EA’S SPORE DE-AUTHORIZATION TOOL GOES LIVE


sporedeauthorize.jpg

12.17.2008

Brandon Boyer

7 Replies

Putting to rest at least part of the firestorm that arose from the SecuROM protection of Spore, Electronic Arts has released a standalone tool (currently for PCs only) to de-authorize machines, iTunes style, so players can manage their installs. From the email:

Machines can be de-authorized or re-authorized at any time. The total number of machines on which Spore can be authorized concurrently will continue to be five. To de-authorize a PC download and launch Spore_deauth.zip and run the Spore De-Authorization Tool.exe file.

You can de-authorize at any time, even without uninstalling Spore, and free up that machine authorization. If you re-launch Spore on the same machine, the game will attempt to re-authorize. If you have not reached the machine limitation, the game will authorize and the machine will be re-authorized using up one of the five available machines.

Spore De-Authorization Tool [EA, via xSpore]

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COMMENTS

  1. I agree with Trent. I was really excited about spore when it first came out, But now that I have reached the space stage, I realize that the game has zero replay value. I definitely think that you “play with” spore rather than actually play the game of spore. I’m just not into making a bunch of cute characters and showing them off to other people….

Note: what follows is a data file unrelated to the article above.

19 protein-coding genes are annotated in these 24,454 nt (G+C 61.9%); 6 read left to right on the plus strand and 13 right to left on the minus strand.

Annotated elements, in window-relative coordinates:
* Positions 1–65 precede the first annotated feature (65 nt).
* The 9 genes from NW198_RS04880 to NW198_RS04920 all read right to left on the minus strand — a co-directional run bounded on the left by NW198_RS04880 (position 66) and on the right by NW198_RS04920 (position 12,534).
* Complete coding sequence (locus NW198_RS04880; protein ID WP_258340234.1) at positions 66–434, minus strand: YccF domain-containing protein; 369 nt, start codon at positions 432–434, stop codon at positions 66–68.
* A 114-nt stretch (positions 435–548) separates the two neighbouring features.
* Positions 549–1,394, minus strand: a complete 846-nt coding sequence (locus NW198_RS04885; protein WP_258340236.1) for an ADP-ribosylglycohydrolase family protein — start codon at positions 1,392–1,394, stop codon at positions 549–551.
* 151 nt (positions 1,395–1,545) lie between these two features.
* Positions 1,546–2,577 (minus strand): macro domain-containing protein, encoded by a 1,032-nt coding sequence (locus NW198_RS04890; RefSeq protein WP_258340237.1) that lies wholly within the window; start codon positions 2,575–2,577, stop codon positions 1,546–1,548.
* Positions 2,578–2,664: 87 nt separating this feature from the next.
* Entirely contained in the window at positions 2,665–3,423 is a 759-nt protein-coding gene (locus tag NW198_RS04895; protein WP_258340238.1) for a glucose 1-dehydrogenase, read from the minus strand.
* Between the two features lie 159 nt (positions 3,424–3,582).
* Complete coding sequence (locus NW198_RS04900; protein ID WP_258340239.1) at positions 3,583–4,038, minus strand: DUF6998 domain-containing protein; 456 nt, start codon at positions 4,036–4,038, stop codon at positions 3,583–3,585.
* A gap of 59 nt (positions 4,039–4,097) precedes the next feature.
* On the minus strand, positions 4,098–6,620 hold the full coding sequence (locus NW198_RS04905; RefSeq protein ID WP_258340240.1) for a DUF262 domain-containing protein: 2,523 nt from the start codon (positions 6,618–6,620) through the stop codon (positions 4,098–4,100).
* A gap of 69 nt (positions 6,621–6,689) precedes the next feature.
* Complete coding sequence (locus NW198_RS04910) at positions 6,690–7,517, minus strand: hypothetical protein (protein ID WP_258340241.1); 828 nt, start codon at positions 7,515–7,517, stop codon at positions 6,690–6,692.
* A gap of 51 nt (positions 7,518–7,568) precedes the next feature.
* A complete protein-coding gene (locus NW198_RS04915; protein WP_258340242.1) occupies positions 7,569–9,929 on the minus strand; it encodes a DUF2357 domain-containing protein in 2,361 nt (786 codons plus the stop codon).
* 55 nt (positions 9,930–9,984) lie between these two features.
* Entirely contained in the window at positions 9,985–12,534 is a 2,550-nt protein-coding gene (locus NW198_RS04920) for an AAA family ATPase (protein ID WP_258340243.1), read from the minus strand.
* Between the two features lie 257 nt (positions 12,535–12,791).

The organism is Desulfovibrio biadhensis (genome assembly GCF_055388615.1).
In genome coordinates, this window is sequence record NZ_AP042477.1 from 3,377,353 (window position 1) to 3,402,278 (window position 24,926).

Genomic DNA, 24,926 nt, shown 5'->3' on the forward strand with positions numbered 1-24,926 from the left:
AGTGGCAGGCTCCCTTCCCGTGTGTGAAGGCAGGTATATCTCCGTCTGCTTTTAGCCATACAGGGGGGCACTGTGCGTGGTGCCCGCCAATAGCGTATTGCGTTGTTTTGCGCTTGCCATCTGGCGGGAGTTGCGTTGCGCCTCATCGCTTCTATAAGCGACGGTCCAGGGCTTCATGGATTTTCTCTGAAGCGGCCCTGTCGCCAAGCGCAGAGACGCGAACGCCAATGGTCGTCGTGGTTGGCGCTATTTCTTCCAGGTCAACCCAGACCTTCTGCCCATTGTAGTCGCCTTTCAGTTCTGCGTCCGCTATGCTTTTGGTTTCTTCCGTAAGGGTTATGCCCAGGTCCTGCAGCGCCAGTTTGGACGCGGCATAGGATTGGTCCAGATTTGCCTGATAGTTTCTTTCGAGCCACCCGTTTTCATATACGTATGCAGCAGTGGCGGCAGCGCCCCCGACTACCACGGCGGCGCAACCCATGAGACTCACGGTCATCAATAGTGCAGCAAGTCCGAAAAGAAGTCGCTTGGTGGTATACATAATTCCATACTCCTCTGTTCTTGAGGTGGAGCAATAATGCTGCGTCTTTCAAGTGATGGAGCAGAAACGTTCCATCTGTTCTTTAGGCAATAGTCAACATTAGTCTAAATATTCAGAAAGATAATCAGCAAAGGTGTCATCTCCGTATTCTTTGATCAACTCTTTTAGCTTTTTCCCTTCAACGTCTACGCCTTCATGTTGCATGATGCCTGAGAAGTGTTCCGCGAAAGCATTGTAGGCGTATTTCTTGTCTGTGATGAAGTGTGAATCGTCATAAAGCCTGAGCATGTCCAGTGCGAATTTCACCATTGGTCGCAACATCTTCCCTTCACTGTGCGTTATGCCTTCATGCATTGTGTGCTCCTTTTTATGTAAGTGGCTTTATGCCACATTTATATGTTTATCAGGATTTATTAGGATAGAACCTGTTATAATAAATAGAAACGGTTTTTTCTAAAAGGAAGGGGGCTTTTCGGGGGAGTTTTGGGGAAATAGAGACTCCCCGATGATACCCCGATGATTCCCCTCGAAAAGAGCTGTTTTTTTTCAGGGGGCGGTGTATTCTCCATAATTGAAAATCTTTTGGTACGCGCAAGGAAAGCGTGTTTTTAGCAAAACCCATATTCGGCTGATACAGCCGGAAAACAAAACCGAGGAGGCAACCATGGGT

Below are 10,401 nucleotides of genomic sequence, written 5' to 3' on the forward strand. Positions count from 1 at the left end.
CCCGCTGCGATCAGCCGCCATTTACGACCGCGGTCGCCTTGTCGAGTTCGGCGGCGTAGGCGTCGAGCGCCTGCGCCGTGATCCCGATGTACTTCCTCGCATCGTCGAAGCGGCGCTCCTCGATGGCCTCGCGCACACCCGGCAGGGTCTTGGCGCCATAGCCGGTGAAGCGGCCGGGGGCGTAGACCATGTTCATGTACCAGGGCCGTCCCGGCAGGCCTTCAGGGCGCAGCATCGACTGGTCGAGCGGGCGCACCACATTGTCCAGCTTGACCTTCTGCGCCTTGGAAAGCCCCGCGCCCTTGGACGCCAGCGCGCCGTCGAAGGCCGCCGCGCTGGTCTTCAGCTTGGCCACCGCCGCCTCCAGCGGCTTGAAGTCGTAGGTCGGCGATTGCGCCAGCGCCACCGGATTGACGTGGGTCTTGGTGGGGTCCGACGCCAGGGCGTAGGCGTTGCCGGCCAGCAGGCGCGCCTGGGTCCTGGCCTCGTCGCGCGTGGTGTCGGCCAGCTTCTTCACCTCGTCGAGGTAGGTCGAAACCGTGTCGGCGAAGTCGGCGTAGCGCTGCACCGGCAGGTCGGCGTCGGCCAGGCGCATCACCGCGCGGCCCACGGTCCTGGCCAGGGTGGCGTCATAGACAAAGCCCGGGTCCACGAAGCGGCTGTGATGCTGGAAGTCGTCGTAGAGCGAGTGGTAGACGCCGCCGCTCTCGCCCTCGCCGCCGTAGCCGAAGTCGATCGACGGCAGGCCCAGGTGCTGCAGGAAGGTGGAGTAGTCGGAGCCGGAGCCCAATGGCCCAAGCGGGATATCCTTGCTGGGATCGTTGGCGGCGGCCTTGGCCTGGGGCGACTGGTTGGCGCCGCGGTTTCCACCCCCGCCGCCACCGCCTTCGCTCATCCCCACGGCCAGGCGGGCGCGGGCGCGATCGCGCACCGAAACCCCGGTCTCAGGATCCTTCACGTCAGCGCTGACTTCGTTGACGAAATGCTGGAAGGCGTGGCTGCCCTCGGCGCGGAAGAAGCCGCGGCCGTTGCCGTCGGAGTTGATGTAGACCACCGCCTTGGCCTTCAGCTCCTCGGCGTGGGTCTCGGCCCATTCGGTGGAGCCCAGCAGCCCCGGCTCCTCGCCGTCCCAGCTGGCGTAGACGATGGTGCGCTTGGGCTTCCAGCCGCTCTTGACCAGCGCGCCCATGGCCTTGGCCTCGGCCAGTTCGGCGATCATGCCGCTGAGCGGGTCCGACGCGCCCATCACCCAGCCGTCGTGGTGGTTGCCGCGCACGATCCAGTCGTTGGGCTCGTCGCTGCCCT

2. There is no reason for anyone to ever re-install Spore. In fact you should save yourself the trouble and not install it at all.


  3. You’re still stuck with a DRM program that has a reputation for causing other problems with your system.

    Would be nice if they’d add some actual gameplay value rather than focusing everything on the customization side. I am so very, very glad I got to try out the game before paying for it. I would have been enraged otherwise.


  4. Wow. Well, there goes one of my installs. I gave up and decided to reformat the drive Spore was on to install Linux. THEN they go and offer a deauth tool. Grrrrrrrrrrr…



  5. Holy hell, you’re kidding me.

    They managed to get away with taking that long to release the tool?

    It must be nice to work in such an environment, where the work ethic is so lax that taking 90 days to change a car’s oil would be considered a rapid turnaround.


  6. It suddenly occurs to me:

    Those authorization usage figures EA so smugly cited? The ones that said less than 5% of players had used all three installs (back when 3 was the limit)? What if they had used that system for a more replayable game, and then bungled about, thumbs up their collective corporate sphincters, for months prior to releasing the de-auth tool?

    Would the figure have eventually risen to 150%, prompting EA to snort with contempt and simply mutter “well that’s your fault, peasants”?


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